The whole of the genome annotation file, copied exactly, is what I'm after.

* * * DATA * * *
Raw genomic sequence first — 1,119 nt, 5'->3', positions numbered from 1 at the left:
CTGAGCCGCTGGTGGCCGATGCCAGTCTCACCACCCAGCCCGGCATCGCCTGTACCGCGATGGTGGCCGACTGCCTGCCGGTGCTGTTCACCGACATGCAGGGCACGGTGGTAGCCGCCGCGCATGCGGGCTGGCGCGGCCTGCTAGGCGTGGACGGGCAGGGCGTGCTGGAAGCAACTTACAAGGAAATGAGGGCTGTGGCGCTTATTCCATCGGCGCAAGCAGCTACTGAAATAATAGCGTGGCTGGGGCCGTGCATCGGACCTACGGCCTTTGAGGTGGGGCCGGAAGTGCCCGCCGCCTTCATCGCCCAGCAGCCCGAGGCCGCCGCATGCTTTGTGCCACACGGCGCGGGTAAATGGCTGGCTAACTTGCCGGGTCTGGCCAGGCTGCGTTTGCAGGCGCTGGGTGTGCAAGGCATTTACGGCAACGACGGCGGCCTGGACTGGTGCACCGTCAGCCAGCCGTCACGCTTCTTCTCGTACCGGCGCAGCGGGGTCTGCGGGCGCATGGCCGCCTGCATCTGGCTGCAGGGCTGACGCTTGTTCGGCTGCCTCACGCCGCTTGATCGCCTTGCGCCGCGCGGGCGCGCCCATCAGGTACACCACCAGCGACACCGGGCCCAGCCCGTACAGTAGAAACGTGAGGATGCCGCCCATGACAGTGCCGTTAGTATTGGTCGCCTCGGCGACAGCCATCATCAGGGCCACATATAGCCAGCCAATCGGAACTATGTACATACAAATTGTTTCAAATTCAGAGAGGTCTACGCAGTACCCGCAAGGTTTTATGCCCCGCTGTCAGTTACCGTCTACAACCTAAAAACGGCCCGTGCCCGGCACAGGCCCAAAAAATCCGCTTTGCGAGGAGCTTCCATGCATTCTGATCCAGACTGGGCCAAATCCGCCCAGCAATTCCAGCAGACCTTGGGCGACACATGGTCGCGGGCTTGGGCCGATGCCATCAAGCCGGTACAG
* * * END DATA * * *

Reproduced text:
Raw genomic sequence first — 1,119 nt, 5'->3', positions numbered from 1 at the left:
CTGAGCCGCTGGTGGCCGATGCCAGTCTCACCACCCAGCCCGGCATCGCCTGTACCGCGATGGTGGCCGACTGCCTGCCGGTGCTGTTCACCGACATGCAGGGCACGGTGGTAGCCGCCGCGCATGCGGGCTGGCGCGGCCTGCTAGGCGTGGACGGGCAGGGCGTGCTGGAAGCAACTTACAAGGAAATGAGGGCTGTGGCGCTTATTCCATCGGCGCAAGCAGCTACTGAAATAATAGCGTGGCTGGGGCCGTGCATCGGACCTACGGCCTTTGAGGTGGGGCCGGAAGTGCCCGCCGCCTTCATCGCCCAGCAGCCCGAGGCCGCCGCATGCTTTGTGCCACACGGCGCGGGTAAATGGCTGGCTAACTTGCCGGGTCTGGCCAGGCTGCGTTTGCAGGCGCTGGGTGTGCAAGGCATTTACGGCAACGACGGCGGCCTGGACTGGTGCACCGTCAGCCAGCCGTCACGCTTCTTCTCGTACCGGCGCAGCGGGGTCTGCGGGCGCATGGCCGCCTGCATCTGGCTGCAGGGCTGACGCTTGTTCGGCTGCCTCACGCCGCTTGATCGCCTTGCGCCGCGCGGGCGCGCCCATCAGGTACACCACCAGCGACACCGGGCCCAGCCCGTACAGTAGAAACGTGAGGATGCCGCCCATGACAGTGCCGTTAGTATTGGTCGCCTCGGCGACAGCCATCATCAGGGCCACATATAGCCAGCCAATCGGAACTATGTACATACAAATTGTTTCAAATTCAGAGAGGTCTACGCAGTACCCGCAAGGTTTTATGCCCCGCTGTCAGTTACCGTCTACAACCTAAAAACGGCCCGTGCCCGGCACAGGCCCAAAAAATCCGCTTTGCGAGGAGCTTCCATGCATTCTGATCCAGACTGGGCCAAATCCGCCCAGCAATTCCAGCAGACCTTGGGCGACACATGGTCGCGGGCTTGGGCCGATGCCATCAAGCCGGTACAG